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12 Things to Remember During Midterms

This article was written by the Peer Health Educators’ Rest & Relaxation Team—Avery McGinnis, Nadine Charania and Niroshini Mather.

1) make a schedule and write it down

Having a written-out schedule can alleviate stress, save you time, help you set priorities, and make goals feel more achievable. Midterms can be overwhelming, and keeping all of your tasks in your brain can make it even harder. By making a schedule, you can take those tasks out of your brain and put them to paper, which can alleviate stress because you won’t need to worry about forgetting things, and you can take your to-do list off your mind. Additionally, without needing to constantly remember your tasks, you can plan out your time according to your priorities, work in time for self-care, and won’t have to waste time repeatedly planning things out. Finally, by making a schedule, you can break large goals into smaller parts and plan out how you will slowly chip away at it. This can make goals feel more achievable and allow you to feel accomplished, even if you haven’t completed an entire task.

2) stay social

Midterm season is stressful and humans are social beings! Spending time socializing, even if it’s just to vent your stress and frustrations can be a great way to relieve stress. Taking walks or calling friends can also help you get some physical activity during midterms. Additionally, working in defined social time can motivate you to set your priorities and study more efficiently. Overall, staying social can be a great way to maintain your mental and physical health, and could even help motivate you to improve your studies!

3) stay active

We all know physical activity is important to maintain good health, but it can be hard to do during midterm season. But like social time, physical activity can help you relieve stress, maintain your mental and physical health, and set your priorities during midterms. One way to help you work physical activity into your busy midterm-season schedule is to set realistic goals. For example, if you are not a runner, midterm season may not be the time to start running. Creating some time each day to move in a way that feels good to you, whether that’s a brisk walk, yoga, running, or lifting weights, can help you work physical activity into your schedule in a positive way.

4) Don’t fall into unhealthy habits (don’t lose your self-care routine)

Studying for midterms is important, but so is taking the time for yourself! In the stress of midterm season, we often neglect mundane parts of our self-care routine, despite its importance to both our physical and mental health. To help hold yourself accountable, try adding a designated “self-care time” to your daily schedule!

5) Give yourself things to look forward to

Midterm season can often seem endless and bleak. Creating small pockets of hope throughout midterm season can uplift your motivation and renew your sense of purpose! It can be something as small as taking a walk with friends after finishing a practice quiz or ordering your favourite meal after a long day!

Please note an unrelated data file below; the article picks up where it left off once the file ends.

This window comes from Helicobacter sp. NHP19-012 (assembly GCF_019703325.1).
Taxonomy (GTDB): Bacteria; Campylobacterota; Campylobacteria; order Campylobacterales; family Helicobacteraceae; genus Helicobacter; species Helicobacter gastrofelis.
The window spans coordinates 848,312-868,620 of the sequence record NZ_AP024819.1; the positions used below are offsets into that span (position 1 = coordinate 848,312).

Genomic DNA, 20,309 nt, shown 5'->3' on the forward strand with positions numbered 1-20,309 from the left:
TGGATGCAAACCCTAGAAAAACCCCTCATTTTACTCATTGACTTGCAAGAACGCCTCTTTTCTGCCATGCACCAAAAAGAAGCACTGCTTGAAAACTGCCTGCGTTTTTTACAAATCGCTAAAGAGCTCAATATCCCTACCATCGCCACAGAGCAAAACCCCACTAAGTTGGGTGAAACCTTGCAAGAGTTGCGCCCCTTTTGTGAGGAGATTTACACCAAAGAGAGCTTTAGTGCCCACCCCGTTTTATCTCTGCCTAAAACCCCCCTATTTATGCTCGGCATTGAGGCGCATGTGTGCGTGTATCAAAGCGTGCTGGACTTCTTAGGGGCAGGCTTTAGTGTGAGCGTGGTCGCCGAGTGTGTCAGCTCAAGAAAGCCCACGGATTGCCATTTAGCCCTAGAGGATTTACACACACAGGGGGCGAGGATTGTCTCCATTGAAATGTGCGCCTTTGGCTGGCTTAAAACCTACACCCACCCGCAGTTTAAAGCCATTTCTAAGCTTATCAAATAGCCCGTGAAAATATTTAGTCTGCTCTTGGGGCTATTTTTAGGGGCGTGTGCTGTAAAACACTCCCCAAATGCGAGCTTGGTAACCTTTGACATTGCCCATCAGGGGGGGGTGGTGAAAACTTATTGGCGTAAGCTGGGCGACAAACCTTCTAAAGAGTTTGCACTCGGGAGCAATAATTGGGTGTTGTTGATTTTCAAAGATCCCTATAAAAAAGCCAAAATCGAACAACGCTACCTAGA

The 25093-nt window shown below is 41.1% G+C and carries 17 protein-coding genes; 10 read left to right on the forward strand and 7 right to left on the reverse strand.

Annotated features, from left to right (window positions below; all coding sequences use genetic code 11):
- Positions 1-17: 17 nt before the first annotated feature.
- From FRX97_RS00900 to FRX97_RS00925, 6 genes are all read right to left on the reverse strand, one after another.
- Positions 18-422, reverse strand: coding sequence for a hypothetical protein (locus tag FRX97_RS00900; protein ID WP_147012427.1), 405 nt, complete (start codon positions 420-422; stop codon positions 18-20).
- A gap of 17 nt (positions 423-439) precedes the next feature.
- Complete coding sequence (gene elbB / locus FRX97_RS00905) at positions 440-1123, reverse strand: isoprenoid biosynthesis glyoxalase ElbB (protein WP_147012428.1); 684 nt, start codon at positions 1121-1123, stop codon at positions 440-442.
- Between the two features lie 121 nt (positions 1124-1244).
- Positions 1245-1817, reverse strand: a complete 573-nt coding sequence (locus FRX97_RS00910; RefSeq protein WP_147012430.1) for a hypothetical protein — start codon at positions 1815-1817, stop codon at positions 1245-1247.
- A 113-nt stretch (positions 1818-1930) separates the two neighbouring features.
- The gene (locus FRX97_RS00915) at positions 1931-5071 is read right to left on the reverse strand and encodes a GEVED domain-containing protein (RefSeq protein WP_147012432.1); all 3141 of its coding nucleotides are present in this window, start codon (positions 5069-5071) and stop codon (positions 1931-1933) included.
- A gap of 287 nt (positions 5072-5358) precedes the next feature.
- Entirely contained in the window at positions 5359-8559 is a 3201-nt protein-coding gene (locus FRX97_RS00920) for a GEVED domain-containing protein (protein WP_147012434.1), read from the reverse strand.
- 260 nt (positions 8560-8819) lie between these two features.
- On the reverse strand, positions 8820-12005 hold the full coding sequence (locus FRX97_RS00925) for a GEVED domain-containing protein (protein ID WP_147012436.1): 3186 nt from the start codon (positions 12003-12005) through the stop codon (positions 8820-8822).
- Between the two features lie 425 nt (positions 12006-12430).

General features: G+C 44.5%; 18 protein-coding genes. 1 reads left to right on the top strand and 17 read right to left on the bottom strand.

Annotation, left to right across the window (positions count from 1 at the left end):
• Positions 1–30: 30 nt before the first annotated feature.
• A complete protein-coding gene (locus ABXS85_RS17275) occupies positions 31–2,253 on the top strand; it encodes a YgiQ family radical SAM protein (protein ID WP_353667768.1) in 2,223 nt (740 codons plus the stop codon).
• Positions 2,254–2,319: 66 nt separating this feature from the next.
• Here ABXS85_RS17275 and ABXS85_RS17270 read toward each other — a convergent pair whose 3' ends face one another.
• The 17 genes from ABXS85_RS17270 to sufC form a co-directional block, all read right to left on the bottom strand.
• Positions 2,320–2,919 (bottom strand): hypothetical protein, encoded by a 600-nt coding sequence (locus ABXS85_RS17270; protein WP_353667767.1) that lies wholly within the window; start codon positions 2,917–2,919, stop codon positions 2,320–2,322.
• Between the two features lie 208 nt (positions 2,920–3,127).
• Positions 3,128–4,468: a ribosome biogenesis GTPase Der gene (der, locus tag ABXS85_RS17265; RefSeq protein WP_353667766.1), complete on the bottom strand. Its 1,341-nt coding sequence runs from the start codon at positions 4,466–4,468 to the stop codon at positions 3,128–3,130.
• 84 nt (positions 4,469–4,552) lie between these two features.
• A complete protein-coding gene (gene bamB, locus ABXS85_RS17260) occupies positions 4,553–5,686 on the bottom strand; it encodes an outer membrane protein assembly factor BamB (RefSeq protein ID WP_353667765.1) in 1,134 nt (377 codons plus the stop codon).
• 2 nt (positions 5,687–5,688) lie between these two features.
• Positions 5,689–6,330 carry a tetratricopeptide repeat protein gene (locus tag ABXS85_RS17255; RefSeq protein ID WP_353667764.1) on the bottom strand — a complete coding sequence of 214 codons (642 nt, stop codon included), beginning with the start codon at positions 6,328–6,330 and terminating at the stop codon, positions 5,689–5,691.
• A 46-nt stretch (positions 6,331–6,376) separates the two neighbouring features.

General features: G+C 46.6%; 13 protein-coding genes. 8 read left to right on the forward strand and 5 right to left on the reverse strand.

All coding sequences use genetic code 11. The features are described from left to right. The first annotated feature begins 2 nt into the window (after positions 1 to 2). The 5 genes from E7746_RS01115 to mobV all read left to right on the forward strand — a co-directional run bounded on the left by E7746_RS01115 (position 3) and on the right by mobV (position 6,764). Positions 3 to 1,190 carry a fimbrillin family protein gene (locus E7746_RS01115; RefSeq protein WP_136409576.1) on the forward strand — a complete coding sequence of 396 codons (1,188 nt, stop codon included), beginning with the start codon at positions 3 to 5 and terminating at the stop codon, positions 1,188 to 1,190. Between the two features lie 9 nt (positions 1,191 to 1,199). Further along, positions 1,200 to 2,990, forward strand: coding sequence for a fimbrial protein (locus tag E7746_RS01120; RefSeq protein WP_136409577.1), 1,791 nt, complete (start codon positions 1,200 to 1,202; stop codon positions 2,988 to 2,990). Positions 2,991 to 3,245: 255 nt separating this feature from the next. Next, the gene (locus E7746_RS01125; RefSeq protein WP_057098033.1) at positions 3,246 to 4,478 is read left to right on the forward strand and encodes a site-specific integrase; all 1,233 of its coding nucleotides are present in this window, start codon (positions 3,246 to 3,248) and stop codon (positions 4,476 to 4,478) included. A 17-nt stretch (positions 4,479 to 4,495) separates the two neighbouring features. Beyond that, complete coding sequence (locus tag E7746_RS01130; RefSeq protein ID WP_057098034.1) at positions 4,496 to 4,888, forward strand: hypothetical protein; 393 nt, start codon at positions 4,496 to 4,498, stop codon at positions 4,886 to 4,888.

6) Keep up your sleep schedule

For most of us, midterm season is synonymous with all-nighters, power naps and too much caffeine. However, did you know students who sleep better tend to have recall, consolidation, and focus? Try aiming for around 7-8 hours of sleep each day, with consistent times for waking up and going to bed! Having trouble falling asleep? Setting aside time for quiet wind-down activities like reading or listening to a podcast can help!

7) Don’t worry about what others are doing

During midterm season, it is easy to fall into the trap of comparing ourselves to our peers academically or socially. To be perfectly blunt, it’s useless! We all have our own weaknesses and areas for improvement, just as we have unique gifts and strengths. Instead, set a goal of giving your best in whatever assessment you’re facing. And remember, numerical grades do not define your abilities – you do!

8) Reduce Screen Time (where possible)

Staring at your computer all day can get tiring so it’s helpful to take a screen break wherever you can. Are there ways you can study without using a screen? See if you can print out your notes, make your own flash cards.

9) Mix up your study techniques

Tired of reading over your notes for the 10thtime? Try mixing things up! Try some new study strategies like flash cards, writing notes out by hand, or doing practice midterms. Mixing up your study methods will help you learn and retain new concepts faster.

10) study in groups

Tired of studying on your own? Get together and study with a group of other people in your class. Teaching others, sharing questions and answers, and quizzing each other is a great way to learn and study.

11) Have (healthy) snacks when you study!!

Don’t forget to fuel your brain when studying! Prepare some snacks in advance that you can bring to your study sessions. Try study snacks like nuts, cheese, fruit, or popcorn. Don’t forget your water bottle!

12) Celebrate your achievements!!

When you achieve something during midterms, celebrate that achievement! University is hard and midterms can be even harder. Make sure to take the time to recognize your own achievements and celebrate all the work you did to achieve them! Whether it’s a self-care day, a night out with friends, or anything in between, taking time to celebrate your achievements will give you something to look forward to this midterm season!


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